Queenie Nakarra McKenzie

One of the most senior figures in Gija women's law and ceremony, and one of the most prominent painters of the Warmun (Turkey Creek) community.

Region: Kimberley, WA

DOB: c1915 - 16 November 1998

Place of Birth: Kimberley, WA - Old Texas Station, Ord River, East Kimberley

Significant Country: Kimberley

Language: Gija

Community: Warmun, WA

Art Centres: Warmun Art Centre, WA, Waringarri Art Centre

“Yarlka, this white mountain, this my spirit place. My mother, old Dinah, she found white porcupine la swag la Yarlka. That porcupine [echidna] was me. That white stone from that hill, they break him up for spear. Good spear, that one.” (Queenie McKenzie, tape 1994).
Author Patricia Vinnicombe

Queenie McKenzie (formerly Oakes or Mingmarriya), was born at Old Texas Downs on Ord River (in the north west of Western Australia) to a Malngin/Gurindji Aboriginal mother and white horse-breaker father. Queenie was given the bush name ‘Garagarag’ which has a similar meaning to ‘Blondie, and raised on Red Butte Country adjacent to, and later included the Texas Downs pastoral lease. 

As a young child and being half-caste her mother had to disguise her fairness on several occasions by rubbing her skin with charcoal to darken her features, in order to prevent her being taken away from her family and people, children taken away were brought up in a mission under the Australian government’s assimilationist policy of the time. 

As a young girl she began working on cattle stations, cooking for the stockmen, tending and riding horses, and journeying across the vast pastoral region of the north with the cattle. She worked on the cattle stations for almost 40 years until 1973 when she settled in Turkey Creek (Warmun).

During the seventies, the establishment of the Warmun community drew her tribe together once more, becoming a cultural focal point within the Kimberley area. Queenie played a leading role in her community, where she taught Gidja language and cultural traditions. Already in her fifties she was experimenting with representational art as an educational tool in the local school and helping to maintain knowledge of the sacred sites and The Dreaming.

During those years Queenie befriended Rover Thomas who arrived at Old Texas looking for work when 14 years of age. Later, she liked to tell and paint the story of how she saved his life after a riding accident by washing his wounds and sewing him up with a darning needle. When distant political decisions forced Aboriginal workers to leave outback cattle stations, the Gidja people faced a difficult time of unemployment, dislocation, and impoverishment.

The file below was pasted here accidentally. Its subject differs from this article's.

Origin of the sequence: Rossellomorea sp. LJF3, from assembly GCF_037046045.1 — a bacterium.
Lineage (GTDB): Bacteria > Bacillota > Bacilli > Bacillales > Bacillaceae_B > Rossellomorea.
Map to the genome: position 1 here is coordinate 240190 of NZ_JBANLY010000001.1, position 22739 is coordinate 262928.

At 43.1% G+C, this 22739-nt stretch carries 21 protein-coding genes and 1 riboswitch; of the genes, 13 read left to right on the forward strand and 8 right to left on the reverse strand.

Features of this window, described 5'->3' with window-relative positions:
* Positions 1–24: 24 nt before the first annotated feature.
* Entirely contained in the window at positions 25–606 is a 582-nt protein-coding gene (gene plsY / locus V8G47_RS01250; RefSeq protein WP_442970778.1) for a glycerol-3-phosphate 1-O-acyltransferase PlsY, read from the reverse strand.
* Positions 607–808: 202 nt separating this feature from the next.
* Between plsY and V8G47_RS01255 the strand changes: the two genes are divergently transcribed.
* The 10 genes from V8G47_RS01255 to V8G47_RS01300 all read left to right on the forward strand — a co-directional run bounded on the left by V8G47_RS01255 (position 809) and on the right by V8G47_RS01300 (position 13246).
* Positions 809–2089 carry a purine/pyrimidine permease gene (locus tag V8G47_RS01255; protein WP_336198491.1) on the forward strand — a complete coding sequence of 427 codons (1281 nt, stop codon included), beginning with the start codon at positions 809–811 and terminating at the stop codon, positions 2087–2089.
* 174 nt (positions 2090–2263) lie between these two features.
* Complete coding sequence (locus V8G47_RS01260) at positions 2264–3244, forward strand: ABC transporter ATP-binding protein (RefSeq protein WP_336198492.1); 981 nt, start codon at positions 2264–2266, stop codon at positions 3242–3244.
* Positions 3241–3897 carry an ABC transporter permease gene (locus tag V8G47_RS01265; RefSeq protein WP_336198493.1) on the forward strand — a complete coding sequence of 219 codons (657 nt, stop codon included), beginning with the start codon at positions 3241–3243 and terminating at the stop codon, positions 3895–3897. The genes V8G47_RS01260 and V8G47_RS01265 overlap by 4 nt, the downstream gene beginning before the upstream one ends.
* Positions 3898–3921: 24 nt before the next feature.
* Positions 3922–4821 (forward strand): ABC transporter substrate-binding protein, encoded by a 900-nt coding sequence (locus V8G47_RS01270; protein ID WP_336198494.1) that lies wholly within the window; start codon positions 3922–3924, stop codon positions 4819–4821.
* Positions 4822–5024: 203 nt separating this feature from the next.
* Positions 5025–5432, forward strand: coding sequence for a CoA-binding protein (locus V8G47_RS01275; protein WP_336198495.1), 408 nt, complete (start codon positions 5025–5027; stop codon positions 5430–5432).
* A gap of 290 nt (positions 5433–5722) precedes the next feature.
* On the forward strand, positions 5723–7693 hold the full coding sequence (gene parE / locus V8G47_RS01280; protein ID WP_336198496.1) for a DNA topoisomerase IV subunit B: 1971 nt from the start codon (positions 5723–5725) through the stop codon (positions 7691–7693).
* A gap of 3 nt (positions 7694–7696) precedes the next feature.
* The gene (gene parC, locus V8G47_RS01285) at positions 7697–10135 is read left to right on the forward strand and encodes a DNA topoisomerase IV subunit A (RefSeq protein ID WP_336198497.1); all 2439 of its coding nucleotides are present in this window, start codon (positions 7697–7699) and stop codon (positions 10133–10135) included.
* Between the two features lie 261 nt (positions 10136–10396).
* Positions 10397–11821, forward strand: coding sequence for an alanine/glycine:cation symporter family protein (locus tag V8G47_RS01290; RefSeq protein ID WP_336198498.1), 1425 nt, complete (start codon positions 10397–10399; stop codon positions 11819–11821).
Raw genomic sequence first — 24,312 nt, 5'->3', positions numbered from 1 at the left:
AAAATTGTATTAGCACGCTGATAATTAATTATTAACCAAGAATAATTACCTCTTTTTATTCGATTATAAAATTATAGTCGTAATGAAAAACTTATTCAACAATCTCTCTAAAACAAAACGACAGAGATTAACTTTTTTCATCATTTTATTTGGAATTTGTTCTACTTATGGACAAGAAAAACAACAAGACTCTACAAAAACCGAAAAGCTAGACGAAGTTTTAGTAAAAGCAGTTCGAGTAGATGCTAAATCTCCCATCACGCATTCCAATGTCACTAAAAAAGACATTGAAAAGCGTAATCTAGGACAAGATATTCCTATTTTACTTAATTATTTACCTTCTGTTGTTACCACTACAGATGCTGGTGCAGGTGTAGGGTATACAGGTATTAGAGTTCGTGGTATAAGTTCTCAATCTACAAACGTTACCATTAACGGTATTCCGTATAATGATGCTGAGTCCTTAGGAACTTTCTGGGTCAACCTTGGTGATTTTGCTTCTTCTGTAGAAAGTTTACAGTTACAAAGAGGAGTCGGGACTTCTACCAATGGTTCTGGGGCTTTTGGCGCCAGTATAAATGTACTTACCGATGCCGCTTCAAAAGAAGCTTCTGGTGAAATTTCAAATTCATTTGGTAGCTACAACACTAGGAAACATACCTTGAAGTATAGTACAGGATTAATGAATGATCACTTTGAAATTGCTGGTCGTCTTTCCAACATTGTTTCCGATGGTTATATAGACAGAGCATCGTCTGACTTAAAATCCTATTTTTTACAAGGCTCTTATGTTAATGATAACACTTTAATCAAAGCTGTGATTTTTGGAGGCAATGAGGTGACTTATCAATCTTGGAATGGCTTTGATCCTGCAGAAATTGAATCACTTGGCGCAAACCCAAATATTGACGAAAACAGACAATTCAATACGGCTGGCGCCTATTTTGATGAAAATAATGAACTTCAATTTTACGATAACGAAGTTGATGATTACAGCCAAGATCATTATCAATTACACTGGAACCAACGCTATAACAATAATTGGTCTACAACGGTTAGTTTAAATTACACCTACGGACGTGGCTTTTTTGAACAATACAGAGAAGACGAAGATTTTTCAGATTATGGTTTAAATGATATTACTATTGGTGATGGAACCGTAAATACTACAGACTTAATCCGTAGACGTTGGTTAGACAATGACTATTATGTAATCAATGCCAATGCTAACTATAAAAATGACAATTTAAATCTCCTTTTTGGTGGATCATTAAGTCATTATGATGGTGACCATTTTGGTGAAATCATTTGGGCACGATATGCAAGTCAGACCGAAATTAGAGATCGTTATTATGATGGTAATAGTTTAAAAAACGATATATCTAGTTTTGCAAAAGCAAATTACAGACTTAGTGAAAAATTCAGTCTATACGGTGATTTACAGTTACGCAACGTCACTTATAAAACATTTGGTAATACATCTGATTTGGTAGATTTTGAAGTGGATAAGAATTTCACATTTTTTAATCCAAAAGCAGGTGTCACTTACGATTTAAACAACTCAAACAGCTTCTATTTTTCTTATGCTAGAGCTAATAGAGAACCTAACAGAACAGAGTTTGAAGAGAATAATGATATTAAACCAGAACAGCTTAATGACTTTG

Queenie Mckenzie began painting in the late 1980’s after being encouraged by her friend Rover Thomas. She went on to become an internationally respected artist, whose works in paintings and print provide a prominent and compelling comment on the Aboriginal experience.

“Every rock, every hill, every water, I know that place backwards and forwards, up and down, inside out. It’s my country and I got names for every place.”

Queenie was a strong member of the Warmun community; a Councillor and teacher of the Gija language and also played a significant role in the reclaiming traditional land in the region. She was heavily committed in ceremonial life.

Her painting followed Rover Thomas’ style, mapping country in natural ochres, blending landscape with witnessed or remembered events, family anecdotes and mythological information. Her landscapes are very distinctive, particularly her rendition of the Kimberley region.

She used dots to delineate her simple forms, not as a form of intuitive primitivism, but as a link to the traditional work of the Turkey Creek movement. She became an active printmaker after producing her first prints in 1995 in collaboration with printmaker Thoe Tremblay. Her work has been widely exhibited since 1991. It was included in the exhibitions ‘Power of the Land, Masterpieces of Aboriginal Art’ at the National Gallery of Victoria in 1992, and she also had a solo exhibition in Melbourne in 1997.


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